Climate critic, astrophysicist and author Robert Zubrin wrote on the movement's anti-humanism. He noted that early 20th century elite social darwinism and eugenicist beliefs were repackaged as “population control” and concern for the environment in the immediate period after the second world war. Having dodged the opprobrium of Nazi associations, these movements found a new home in organisations like the Population Council. The same continuity exists between eugenics groups and environmental organizations, such as the British Union for the Conservation of Nature and the World Wildlife Fund. Particularly notable is Zubrin’s examination of the eugenic roots of Planned Parenthood, whose founder, Margaret Sanger, wrote in 1919: “More children from the fit, less from the unfit—that is the chief issue of birth control.” These movements, Zubrin writes, soon made up “the imposing and influential population control establishment,” which became entrenched at the United Nations and in U.S. government agencies. The efforts of these groups were suspiciously concentrated in the developing world and frequently overlapped with environmental and economic planning.


The obsession with overpopulation led to attacks on the economic and technological development that represents the best hope for improving human life around the globe. The alliance of radical environmentalism, population-control advocacy, and anti-capitalism continues to suppress the development of the Third World and is now actively reducing the living standards in the developed world, via organisations like the World Economic Forum.


Spelling out the zero-growth strategy was the 1972 publication The Limits to Growth which still shapes attitudes to the present day. As recently as 2019 the report's author, Dennis Meadows, advocated for the reduction of the global population from 8 billion to 1 billion, which he hoped could be achieved "soon" and by "peaceful" means.


As if that's not enough, the climate movement has a quasi-religious aspect. Its proponents support the goal of a one-world government and keenly promote social oneness and inclusivity. But this is in fact a system with no alternative, no 'outside' - it is a totalitarian state - it's also the type of government the Antichrist establishes. In the Gaia Hypothesis by James Lovelock, named after the Mother Earth goddess, its appeal to ecological oneness has attracted many New Agers. The language was the same, even if couched in more scientific terms, as that of pagan belief systems such as Druidism and the later New Age movement. So much so that in 2014 Lovelock denounced environmentalism as a religion that does not pay enough attention to facts. Perhaps because the movement was never really about 'facts' in the first place but a 'spirit'.


Even if efforts to reduce populations and perceived global warming were successful church leaders will have to contend with what is written in scripture, that God himself purifies the world by fire at Christ's second coming: 2 Peter 3:10-12, "The day of the Lord will come as a thief in the night. The heavens will pass away with a great noise, and the elements will melt with fervent heat, the Earth also, the works shall be burned up. The heavens being on fire and the elements shall melt with fervent heat."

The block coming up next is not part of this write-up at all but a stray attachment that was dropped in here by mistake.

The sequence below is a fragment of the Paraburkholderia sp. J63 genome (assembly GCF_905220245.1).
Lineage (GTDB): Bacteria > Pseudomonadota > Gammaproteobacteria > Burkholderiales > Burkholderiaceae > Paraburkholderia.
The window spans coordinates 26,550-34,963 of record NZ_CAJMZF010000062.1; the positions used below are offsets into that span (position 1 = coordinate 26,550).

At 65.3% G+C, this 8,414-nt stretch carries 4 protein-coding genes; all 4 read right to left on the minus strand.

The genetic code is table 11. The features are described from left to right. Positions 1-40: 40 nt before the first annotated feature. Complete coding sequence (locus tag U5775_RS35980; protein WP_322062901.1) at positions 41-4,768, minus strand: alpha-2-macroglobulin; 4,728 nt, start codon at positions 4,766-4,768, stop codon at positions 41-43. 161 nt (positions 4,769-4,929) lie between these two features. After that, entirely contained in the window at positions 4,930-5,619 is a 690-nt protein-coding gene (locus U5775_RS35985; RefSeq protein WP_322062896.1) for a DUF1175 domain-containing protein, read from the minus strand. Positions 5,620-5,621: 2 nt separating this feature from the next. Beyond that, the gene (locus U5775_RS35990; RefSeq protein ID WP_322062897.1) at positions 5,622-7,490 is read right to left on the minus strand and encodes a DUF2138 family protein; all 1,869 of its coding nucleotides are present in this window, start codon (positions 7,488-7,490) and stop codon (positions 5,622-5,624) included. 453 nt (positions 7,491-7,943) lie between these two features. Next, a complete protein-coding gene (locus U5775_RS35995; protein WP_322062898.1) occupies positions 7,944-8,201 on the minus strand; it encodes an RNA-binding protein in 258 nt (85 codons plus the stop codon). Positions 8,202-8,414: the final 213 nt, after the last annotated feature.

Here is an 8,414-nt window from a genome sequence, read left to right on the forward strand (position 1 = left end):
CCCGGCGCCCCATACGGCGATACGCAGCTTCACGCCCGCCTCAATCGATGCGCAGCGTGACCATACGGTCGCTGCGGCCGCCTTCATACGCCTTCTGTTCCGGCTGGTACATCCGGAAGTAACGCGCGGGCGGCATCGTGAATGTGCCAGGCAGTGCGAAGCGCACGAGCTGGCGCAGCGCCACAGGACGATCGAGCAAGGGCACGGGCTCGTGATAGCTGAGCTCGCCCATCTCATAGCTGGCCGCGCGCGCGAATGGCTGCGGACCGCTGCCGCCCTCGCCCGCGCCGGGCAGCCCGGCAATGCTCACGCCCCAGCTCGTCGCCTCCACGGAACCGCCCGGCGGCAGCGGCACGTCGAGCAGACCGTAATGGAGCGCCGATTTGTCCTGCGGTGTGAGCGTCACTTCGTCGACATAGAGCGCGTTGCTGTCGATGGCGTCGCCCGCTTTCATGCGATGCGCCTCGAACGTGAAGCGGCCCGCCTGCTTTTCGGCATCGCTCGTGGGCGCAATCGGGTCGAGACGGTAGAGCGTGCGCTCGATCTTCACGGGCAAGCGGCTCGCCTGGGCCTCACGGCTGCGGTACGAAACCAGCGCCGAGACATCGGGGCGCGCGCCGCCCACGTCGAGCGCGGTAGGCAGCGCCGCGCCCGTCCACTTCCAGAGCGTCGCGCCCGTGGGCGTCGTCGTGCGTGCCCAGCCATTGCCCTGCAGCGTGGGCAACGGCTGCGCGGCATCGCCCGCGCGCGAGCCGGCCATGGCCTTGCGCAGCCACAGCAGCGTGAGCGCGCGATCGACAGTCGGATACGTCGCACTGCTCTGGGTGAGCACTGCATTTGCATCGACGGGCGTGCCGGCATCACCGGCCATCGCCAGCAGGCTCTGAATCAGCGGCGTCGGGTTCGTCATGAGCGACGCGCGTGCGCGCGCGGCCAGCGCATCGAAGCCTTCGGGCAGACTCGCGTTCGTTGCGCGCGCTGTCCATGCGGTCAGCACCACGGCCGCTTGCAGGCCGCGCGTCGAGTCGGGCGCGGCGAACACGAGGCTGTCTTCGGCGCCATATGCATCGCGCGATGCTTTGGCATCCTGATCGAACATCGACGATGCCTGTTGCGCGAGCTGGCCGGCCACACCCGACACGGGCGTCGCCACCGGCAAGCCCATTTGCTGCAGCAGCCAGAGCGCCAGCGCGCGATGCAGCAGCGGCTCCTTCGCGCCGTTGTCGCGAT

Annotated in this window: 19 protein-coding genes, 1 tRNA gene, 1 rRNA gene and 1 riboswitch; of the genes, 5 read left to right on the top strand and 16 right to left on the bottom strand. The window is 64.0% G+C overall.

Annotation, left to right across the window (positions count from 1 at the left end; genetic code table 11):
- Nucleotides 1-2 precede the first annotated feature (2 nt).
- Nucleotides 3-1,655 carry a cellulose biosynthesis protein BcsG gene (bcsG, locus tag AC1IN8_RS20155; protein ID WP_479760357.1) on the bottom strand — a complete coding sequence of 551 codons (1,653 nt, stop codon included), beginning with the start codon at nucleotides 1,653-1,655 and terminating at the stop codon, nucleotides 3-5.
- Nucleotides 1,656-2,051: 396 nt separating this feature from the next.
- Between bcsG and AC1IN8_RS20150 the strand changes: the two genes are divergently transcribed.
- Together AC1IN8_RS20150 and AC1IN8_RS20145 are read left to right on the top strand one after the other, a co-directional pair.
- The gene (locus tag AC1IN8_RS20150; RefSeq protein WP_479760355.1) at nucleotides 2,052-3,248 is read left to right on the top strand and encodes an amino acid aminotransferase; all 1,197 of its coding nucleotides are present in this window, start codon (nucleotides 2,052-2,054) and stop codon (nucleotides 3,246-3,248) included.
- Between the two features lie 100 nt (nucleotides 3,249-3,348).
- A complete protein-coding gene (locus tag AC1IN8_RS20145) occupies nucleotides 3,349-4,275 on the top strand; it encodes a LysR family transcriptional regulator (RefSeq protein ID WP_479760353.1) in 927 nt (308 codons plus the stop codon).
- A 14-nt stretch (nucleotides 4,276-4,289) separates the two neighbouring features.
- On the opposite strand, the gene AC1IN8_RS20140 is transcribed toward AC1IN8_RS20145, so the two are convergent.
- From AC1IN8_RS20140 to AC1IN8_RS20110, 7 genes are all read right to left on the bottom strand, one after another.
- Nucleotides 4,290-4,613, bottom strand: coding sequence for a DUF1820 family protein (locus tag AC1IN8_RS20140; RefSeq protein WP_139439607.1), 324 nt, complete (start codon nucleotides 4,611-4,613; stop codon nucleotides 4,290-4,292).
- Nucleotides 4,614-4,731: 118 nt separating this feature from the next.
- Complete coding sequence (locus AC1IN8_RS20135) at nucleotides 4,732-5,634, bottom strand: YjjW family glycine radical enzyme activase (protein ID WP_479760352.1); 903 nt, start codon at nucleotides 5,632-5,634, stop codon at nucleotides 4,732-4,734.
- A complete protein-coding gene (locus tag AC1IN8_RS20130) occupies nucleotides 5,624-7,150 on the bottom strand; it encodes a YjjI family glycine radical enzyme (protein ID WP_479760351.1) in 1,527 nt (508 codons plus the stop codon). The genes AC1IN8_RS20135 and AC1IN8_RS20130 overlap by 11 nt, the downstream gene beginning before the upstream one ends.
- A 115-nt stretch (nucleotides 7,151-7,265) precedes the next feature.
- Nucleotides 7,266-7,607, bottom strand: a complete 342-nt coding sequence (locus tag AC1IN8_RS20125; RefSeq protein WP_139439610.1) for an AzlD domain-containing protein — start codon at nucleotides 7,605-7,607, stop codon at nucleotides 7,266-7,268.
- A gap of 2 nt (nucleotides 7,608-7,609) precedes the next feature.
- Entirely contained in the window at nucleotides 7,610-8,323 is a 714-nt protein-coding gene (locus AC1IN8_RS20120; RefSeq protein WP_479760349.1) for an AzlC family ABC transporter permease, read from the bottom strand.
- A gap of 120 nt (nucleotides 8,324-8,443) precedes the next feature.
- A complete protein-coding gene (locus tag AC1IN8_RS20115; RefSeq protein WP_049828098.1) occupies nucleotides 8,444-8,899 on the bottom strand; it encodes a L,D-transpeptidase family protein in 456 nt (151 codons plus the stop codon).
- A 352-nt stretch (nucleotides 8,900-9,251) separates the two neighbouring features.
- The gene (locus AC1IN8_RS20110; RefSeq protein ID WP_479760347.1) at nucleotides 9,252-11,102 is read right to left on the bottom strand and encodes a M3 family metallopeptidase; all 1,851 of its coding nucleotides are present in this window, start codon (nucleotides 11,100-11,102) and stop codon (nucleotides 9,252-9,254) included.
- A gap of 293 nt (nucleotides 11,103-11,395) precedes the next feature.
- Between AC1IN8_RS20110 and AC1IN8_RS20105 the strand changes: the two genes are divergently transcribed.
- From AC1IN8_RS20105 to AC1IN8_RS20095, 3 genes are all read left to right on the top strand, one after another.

So where does that leave us? This is just one example where the world's agenda is unholy, unscriptural and not in line with God's agenda.


Taking sides in war


''We're an empire now, and when we act, we create our own reality." - Ron Siskin, senior advisor to George Bush during the Iraq war

Given the above statement and what is common knowledge regarding truth as the first casualty in wartime I'm taken aback at the speed with which many Christians have done just as the world implored them to do and aligned their support with the Ukraine. Just as Mr Siskin said, 'they' created the 'reality' and this has been consumed in the predicated manner.


I am not saying that it isn't right to pray for those involved in conflicts but it shouldn't be partisan. As I see it, both Russia and Ukraine have legitimate grievances. When I see the Ukraine flag on a profile or flying outside a church it just looks as though it's saying "look, we are on the right side". But few Christians have such concerns. Instead, I'm seeing ministries utterly convinced they are supporting the Ukraine in a fight of good vs evil. So what then does the Church's make of those Russian soldiers mercilessly slayed with their throats cut while being held captive by Ukrainian forces or the fact that Israel has supplied arms and support to Ukraine's military despite its notoriety for neo-Nazis? This blot on the Ukranian military was reported openly by the mainstream media until the global spin machine sprung into action. Nobody wants to be a cheerleader for Nazis, or so you would think.


War is an evil, messy business. Surely, being non-partisan, even-minded and treading carefully is what's required. We also need to remember that Christ won the only war that matters on the cross. Post-resurrection no worldly war can possibly be just - what would the killing serve? Certainly not God.


What good is 'Critical Race Theory' to the Kingdom?